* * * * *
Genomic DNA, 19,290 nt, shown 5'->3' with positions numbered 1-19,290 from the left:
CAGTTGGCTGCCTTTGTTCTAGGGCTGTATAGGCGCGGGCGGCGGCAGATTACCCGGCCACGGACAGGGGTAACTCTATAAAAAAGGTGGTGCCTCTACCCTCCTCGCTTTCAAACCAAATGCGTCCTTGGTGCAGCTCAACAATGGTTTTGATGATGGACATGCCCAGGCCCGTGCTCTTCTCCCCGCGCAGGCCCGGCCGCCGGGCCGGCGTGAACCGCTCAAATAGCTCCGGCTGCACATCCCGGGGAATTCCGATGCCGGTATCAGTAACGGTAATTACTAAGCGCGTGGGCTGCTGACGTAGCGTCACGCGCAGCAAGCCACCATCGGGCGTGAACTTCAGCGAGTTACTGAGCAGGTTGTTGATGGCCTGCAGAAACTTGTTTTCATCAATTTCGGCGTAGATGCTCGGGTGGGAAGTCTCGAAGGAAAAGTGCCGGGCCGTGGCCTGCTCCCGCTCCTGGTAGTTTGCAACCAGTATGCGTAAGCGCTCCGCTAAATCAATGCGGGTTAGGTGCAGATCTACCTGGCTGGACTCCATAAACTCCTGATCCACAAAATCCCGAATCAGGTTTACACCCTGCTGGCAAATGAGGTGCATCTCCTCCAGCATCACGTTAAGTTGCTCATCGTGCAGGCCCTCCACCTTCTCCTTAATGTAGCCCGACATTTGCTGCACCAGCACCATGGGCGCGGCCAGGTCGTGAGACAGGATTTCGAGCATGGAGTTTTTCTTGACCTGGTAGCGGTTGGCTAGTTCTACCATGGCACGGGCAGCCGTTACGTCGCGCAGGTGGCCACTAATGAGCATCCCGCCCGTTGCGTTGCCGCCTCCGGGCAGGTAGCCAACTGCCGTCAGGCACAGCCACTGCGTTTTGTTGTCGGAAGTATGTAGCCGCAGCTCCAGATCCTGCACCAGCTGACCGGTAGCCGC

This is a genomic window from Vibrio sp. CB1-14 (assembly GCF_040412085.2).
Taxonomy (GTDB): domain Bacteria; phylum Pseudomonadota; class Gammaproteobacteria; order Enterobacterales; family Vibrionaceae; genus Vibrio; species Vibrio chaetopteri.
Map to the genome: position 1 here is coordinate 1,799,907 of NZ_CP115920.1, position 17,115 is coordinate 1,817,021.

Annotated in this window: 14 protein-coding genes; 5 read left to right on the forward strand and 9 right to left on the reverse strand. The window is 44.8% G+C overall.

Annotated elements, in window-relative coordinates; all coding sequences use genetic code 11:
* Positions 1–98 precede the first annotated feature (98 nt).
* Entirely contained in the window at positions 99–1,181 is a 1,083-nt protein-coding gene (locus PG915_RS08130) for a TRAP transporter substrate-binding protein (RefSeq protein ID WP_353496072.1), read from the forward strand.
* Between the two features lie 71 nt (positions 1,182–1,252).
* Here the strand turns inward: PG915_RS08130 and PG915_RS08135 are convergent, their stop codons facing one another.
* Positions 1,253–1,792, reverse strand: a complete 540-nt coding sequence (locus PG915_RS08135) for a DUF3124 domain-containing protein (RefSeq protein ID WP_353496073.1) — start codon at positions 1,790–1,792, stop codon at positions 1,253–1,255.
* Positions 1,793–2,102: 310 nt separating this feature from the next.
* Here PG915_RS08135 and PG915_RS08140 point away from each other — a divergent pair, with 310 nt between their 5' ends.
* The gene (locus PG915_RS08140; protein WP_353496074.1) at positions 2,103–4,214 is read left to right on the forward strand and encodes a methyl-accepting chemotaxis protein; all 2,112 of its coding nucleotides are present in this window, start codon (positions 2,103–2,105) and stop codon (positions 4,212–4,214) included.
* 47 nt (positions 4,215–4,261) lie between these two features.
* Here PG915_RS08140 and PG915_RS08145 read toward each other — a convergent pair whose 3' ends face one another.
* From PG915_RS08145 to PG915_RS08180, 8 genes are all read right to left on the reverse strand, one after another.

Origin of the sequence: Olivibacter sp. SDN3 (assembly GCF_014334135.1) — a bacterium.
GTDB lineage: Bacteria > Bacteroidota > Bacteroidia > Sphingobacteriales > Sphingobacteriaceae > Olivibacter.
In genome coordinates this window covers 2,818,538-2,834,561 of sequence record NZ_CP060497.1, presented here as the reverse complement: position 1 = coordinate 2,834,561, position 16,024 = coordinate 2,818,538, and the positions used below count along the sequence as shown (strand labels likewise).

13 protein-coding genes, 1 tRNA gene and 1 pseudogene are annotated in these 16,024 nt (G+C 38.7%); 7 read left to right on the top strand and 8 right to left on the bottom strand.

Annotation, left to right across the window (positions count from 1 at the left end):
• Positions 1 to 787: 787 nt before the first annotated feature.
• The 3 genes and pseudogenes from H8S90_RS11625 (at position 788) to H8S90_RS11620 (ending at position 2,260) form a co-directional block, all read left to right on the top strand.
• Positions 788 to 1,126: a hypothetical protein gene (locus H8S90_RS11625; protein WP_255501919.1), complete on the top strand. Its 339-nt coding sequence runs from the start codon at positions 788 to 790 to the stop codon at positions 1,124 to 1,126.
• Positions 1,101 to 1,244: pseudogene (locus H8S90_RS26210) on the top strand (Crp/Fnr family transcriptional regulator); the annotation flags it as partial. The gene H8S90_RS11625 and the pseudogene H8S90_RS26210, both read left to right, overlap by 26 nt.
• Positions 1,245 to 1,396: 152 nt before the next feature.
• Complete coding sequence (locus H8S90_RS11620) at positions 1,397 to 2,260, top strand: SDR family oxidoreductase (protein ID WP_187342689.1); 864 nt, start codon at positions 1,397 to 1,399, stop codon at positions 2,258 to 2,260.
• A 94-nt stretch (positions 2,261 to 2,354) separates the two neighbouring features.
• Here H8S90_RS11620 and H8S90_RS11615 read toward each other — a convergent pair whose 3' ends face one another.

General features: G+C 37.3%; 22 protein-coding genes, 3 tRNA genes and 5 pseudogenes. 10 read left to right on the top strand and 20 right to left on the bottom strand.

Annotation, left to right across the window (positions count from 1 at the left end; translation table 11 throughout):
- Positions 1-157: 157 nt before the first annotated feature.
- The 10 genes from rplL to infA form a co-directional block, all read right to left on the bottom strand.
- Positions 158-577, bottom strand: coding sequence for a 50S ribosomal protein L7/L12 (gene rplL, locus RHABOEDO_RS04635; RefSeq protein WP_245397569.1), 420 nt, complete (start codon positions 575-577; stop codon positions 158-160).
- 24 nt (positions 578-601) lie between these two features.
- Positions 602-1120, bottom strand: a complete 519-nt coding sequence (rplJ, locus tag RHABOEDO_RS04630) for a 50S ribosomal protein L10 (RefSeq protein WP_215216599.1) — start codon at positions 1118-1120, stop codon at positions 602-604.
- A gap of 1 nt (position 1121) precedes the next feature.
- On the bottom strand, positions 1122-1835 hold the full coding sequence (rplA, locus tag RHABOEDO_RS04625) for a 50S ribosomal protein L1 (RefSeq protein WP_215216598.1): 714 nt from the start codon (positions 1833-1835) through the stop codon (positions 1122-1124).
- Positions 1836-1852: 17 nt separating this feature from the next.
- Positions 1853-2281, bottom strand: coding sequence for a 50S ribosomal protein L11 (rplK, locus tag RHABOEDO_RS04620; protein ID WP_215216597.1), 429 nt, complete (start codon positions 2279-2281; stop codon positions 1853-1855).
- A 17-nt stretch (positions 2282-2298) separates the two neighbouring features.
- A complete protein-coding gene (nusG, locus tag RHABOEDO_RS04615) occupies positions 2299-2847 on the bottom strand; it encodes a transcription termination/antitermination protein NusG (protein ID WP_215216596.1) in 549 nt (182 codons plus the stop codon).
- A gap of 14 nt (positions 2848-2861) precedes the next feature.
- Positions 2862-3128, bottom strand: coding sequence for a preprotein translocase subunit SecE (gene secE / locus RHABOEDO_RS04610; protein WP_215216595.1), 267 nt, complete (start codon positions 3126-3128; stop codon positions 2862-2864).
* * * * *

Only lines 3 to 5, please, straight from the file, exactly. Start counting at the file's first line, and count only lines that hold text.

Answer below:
This is a genomic window from Vibrio sp. CB1-14 (assembly GCF_040412085.2).
Taxonomy (GTDB): domain Bacteria; phylum Pseudomonadota; class Gammaproteobacteria; order Enterobacterales; family Vibrionaceae; genus Vibrio; species Vibrio chaetopteri.
Map to the genome: position 1 here is coordinate 1,799,907 of NZ_CP115920.1, position 17,115 is coordinate 1,817,021.